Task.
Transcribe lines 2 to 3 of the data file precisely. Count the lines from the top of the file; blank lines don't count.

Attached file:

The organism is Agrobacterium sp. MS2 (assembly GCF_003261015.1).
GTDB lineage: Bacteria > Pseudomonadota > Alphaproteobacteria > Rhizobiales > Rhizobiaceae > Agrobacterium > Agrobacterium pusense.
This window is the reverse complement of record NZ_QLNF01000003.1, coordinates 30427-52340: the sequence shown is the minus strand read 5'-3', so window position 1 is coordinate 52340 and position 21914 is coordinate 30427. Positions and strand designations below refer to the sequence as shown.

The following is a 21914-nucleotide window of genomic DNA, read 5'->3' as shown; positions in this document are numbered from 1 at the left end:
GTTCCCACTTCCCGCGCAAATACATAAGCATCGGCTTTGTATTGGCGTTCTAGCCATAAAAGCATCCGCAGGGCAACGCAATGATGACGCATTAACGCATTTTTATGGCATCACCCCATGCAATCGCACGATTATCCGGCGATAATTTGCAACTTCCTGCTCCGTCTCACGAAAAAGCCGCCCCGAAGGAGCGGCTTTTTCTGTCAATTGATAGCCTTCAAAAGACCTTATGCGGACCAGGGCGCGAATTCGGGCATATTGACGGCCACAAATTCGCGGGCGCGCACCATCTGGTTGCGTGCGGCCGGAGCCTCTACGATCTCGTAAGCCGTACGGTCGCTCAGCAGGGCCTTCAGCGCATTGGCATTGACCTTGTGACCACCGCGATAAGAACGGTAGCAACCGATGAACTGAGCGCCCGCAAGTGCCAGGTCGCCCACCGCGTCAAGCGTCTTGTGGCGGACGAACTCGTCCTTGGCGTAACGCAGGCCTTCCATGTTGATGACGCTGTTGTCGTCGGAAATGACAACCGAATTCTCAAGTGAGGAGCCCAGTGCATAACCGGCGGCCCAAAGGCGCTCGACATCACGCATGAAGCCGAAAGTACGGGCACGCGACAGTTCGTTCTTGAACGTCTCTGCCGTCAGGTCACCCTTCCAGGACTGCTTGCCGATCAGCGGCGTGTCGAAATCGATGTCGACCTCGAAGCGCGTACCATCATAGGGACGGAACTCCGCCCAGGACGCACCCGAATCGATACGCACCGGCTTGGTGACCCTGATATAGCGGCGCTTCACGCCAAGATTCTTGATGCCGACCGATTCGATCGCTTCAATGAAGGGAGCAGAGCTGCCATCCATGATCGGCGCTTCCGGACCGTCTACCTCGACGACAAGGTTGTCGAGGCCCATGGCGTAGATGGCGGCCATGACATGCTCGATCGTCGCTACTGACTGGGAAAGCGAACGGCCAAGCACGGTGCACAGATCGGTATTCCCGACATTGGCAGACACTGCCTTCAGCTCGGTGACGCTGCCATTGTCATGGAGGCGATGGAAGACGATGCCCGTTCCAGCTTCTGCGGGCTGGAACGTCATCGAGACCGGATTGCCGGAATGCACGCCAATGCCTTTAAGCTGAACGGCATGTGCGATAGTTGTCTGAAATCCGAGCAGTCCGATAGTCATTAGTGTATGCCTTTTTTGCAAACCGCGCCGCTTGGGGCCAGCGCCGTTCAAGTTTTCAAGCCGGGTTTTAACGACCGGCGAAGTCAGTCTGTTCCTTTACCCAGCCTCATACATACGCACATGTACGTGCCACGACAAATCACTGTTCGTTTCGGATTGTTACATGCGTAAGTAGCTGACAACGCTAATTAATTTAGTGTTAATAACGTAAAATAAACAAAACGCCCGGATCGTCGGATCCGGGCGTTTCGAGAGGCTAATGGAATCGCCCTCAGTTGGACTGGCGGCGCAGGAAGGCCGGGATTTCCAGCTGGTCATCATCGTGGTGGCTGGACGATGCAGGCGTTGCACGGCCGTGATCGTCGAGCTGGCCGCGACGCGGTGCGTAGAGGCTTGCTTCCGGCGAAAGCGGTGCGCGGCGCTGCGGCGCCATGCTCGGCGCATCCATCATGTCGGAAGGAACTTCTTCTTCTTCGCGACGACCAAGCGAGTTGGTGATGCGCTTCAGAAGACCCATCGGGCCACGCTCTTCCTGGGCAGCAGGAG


GTDB lineage: Bacteria > Pseudomonadota > Alphaproteobacteria > Rhizobiales > Rhizobiaceae > Agrobacterium > Agrobacterium pusense.
This window is the reverse complement of record NZ_QLNF01000003.1, coordinates 30427-52340: the sequence shown is the minus strand read 5'-3', so window position 1 is coordinate 52340 and position 21914 is coordinate 30427. Positions and strand designations below refer to the sequence as shown.